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Death of Superman, The

Other // Unrated // August 7, 2018 // Region 0
List Price: $24.98 [Buy now and save at Amazon]

Review by Michael Zupan | posted August 12, 2018 | E-mail the Author
It's been more than a quarter century since the Man of Steel perished at the hands of Doomsday, and boy, was it a big deal. Not just in the DC Universe mind you, but in the mainstream media. The coverage and hype for Superman's alleged final appearance was unprecedented, and because people who never read a comic in their life were compelled to buy in to this historical event, the issue made over thirty million dollars on its first day of release, ultimately going on to sell over six million copies. The Superman series took a three-to-four month hiatus to make his death seem permanent, but it wasn't long before a new storyline emerged to focus on his eventual return.

Not exactly a shocker, right?

Nor was it when Warner Bros. decided to capitalize on the fatal bout time and time again. Most people are familiar with Batman v Superman's live-action take, but it left fans disappointed, and not for the first time. WB's first adaptation was actually an animated feature from 2007 - Superman: Doomsday - but because it bared little resemblance to the comic's storyline, it left a nasty taste in the mouths of many. So that was it, there'd be no justifiable shot at a do-over… right?

Things changed in 2011 when DC comics decided to completely revamp its existing properties. They cancelled most of what they had and debuted fifty-two new series that September - now known as The New 52 - and Warner Bros. followed suit with a similarly refreshed continuity a couple years later. It was therefore inevitable that The Death of Superman would get another translation and it's finally come to fruition in 2018, with a follow-up titled Reign of the Supermen slated to come next year. The question is, did WB learn from their mistakes or deliver another clunker?

Conceptually, The Death of Superman had a serious dilemma to resolve before letting the animators work. This continuity previously had Superman dating Wonder Woman, yet everyone knows that infamous page from the comic where a bawling Lois Lane is holding the bloodied and deceased hero in her arms. Warner Bros. already strayed from the comic once and we know how that turned out, so they kicked Wonder Woman to the curb and put Lois front and center. As far as how… well, the script provides only the briefest glance in the rearview mirror. The break-up happened between films, and even the beginning of Lois and Clark's relationship isn't explored. As a result, her inclusion feels rushed. Her introduction should have been organic, but instead the studio clearly opted to put the cart before the horse. I understand why though; a mainstream audience wouldn't have cared about a film exploring Superman's romance options, so it is what it is.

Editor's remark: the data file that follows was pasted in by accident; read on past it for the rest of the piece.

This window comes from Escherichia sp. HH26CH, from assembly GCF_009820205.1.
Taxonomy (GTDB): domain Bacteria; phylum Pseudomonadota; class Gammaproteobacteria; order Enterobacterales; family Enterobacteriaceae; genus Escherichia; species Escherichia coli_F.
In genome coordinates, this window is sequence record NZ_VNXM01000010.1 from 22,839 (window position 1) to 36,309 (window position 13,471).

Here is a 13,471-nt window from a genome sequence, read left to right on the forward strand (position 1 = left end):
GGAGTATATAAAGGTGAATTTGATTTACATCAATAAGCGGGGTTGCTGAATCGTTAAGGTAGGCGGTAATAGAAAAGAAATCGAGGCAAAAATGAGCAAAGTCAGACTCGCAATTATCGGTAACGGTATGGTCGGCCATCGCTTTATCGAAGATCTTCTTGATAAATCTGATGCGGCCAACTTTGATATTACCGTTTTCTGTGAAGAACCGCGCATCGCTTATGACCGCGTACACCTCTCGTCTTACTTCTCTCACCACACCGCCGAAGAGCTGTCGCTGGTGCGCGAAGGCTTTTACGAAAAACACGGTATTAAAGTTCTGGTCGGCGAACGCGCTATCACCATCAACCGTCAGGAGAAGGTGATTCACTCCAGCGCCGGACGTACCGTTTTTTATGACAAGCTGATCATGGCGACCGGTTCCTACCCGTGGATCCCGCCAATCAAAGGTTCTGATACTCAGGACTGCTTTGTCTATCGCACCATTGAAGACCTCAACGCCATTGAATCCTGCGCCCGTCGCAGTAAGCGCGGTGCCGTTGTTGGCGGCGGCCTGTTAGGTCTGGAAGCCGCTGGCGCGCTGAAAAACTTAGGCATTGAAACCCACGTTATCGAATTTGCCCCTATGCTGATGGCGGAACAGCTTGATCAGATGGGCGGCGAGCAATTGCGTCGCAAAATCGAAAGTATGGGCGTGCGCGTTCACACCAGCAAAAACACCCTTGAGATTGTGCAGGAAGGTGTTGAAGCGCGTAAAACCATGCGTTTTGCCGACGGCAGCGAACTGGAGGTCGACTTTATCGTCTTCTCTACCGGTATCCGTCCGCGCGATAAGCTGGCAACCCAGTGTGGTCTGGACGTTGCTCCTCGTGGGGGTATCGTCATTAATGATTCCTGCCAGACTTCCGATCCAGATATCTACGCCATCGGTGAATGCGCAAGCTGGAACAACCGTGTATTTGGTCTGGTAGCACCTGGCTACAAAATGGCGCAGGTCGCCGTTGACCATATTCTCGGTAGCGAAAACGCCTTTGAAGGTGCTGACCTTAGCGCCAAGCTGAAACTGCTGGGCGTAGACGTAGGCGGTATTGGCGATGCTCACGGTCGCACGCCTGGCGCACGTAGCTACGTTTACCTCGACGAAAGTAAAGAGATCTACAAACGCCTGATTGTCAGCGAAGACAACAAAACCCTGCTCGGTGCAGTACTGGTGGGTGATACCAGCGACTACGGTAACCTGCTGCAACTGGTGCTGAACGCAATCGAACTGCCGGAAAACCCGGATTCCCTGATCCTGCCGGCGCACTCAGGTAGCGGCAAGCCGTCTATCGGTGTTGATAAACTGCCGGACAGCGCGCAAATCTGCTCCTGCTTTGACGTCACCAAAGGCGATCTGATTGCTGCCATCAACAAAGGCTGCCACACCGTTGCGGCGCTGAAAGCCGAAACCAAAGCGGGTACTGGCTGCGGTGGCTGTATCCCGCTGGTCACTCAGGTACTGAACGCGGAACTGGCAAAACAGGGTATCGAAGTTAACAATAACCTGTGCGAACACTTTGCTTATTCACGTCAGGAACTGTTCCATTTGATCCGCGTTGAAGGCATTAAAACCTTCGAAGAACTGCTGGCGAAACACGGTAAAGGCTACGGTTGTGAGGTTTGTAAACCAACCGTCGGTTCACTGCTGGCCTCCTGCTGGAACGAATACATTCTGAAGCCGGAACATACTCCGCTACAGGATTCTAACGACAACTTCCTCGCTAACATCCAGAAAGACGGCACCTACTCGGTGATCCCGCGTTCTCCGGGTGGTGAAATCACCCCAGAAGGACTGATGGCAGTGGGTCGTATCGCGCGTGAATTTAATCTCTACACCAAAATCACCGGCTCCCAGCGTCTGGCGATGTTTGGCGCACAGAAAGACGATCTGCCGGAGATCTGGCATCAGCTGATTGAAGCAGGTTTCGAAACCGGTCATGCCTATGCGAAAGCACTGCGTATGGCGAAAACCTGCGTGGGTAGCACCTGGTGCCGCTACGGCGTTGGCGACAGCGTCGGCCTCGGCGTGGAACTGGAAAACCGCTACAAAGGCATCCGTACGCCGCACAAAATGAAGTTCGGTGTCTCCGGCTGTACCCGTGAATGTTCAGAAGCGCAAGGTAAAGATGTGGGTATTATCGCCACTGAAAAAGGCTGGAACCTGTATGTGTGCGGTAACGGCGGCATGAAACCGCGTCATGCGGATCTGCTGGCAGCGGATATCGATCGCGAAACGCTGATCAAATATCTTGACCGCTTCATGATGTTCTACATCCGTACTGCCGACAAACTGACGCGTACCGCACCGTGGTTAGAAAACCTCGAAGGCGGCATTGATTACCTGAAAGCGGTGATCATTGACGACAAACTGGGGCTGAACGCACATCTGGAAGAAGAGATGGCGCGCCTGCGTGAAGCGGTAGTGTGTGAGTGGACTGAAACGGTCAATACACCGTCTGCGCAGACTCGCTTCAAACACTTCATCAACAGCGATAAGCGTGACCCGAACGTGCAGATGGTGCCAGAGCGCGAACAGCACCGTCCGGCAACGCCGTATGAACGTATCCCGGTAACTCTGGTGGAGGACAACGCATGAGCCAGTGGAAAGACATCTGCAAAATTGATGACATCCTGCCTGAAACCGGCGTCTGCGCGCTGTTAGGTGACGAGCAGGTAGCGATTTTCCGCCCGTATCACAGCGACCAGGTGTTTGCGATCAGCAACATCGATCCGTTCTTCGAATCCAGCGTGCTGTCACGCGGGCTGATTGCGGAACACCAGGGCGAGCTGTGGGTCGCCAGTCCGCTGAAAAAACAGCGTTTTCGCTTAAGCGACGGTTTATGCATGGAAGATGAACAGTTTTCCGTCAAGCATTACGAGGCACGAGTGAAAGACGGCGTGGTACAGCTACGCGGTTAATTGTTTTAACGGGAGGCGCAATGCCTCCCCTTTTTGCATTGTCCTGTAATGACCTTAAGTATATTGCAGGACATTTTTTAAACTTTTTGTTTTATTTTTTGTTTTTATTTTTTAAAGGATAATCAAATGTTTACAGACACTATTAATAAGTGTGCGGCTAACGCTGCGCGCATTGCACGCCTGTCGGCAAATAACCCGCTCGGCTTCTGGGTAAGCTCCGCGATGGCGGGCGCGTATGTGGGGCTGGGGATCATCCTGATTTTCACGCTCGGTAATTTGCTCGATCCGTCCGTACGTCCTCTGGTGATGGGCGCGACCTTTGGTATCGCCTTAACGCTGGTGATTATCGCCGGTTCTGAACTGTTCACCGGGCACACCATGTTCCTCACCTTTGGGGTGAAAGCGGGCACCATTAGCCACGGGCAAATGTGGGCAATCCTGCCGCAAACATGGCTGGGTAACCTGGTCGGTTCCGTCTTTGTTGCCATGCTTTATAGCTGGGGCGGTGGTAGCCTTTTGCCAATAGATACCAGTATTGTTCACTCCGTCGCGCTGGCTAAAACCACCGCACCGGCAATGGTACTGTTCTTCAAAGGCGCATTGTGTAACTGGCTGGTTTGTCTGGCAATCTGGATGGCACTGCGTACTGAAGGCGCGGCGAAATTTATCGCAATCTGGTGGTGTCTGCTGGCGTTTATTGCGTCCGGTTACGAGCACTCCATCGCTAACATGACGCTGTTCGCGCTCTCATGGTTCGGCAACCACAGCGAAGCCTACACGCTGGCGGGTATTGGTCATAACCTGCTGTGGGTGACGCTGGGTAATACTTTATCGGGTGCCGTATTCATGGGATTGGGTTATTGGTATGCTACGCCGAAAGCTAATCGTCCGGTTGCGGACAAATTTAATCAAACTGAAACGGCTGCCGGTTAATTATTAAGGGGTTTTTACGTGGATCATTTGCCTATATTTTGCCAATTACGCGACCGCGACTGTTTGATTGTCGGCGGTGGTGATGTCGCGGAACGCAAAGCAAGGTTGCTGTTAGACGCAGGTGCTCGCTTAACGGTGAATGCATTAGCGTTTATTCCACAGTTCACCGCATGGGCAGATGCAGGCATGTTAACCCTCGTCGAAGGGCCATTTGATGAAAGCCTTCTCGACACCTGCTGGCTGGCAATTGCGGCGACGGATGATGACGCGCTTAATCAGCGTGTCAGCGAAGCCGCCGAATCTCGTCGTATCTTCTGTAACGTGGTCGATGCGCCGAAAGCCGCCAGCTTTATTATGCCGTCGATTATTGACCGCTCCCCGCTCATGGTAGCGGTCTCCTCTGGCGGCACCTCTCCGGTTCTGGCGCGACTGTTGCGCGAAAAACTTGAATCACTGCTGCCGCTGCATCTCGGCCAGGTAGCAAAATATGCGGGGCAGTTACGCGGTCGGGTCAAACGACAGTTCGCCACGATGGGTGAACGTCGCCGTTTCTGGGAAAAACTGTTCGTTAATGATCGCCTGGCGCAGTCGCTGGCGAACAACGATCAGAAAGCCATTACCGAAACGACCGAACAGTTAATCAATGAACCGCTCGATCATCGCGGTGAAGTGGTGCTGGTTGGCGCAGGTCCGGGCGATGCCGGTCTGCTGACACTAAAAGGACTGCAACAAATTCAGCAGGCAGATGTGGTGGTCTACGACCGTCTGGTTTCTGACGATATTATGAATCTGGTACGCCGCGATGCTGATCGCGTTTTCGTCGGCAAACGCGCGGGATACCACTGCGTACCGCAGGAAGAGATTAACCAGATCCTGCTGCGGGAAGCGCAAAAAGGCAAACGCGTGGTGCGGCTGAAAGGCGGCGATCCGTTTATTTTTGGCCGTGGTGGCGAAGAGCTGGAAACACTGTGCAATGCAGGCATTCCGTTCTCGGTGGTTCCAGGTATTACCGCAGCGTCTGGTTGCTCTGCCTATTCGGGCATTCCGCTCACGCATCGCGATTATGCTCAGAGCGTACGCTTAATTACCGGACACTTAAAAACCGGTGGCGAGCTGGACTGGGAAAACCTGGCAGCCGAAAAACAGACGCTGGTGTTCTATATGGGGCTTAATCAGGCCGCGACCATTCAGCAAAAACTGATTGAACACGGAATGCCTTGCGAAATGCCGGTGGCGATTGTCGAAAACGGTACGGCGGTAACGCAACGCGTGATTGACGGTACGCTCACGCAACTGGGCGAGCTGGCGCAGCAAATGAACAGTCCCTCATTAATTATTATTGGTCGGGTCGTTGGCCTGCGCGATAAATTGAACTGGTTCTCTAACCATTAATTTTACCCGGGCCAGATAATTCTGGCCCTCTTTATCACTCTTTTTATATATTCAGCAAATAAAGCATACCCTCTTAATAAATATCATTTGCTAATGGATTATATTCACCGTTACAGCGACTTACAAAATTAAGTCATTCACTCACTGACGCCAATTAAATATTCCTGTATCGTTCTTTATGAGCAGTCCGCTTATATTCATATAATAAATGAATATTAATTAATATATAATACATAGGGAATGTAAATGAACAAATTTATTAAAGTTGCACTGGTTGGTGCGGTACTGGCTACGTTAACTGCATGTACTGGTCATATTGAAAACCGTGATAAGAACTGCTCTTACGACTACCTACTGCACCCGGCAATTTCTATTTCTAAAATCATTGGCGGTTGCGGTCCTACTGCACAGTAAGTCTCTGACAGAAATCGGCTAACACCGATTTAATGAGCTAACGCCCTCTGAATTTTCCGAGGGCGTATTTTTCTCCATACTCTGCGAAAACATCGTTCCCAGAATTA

That said, this film - roughly 80 minutes in length - does a decent job of catching us up to speed. Lois' long-term relationship with Clark, as wonderful as it's been, is at a troubling juncture. She loves the guy, but being so secretive about his past has thrown up red flags that she simply can't ignore. This leads us to the most pivotal moment in their relationship yet, and by the time Superman has given his all in a blow-for-blow knuckleduster with Doomsday, things get emotional. I never thought a DC animated film could pull on my heartstrings, yet here we are.

The rest of the plot is fairly straight-forward. Doomsday comes to Earth as a biological wrecking ball, threatening to destroy anything and everything in his path. The Justice League does their best to intervene, but the space monster - with thick skin protected by sharp protruding bones - makes quick work of them. With that, it becomes clear that Superman is the only hope the world has of defeating this thing.

Which brings me to what's an appreciable improvement over the comics: it does a better job of humanizing the Justice League before their confrontation with Doomsday. In print, the heroes show up, get blasted by Doomsday and then disappear. The beast's destructive capabilities are supposed to instill real dread, and personally, I feel this film does a better job of that. We actually get to know the Justice League before taking their inevitable beating, thus providing more weight to their eventual defeat. The intensity of the weight this places on Superman's shoulders can also be felt as a result.

Another improvement when compared to other animated DC flicks, is the pacing. Previous efforts presented story and characterization in ways that dragged, but The Death of Superman strikes a fine balance that just gets more and more exciting until the epic finale. Couple that with fantastic voice work from real life couple Jerry O'Connell and Rebecca Romijn, along with support from Rainn Wilson, Rosario Dawson, Nathan Fillion and more, and I'm able to say with confidence that this is probably the best animated DC Universe film we've had in a while. Reign of the Supermen is going to have more moving parts to handle, so we'll see how they'll manage its pacing, but as is, The Death of Superman is the adaptation we've all been waiting for.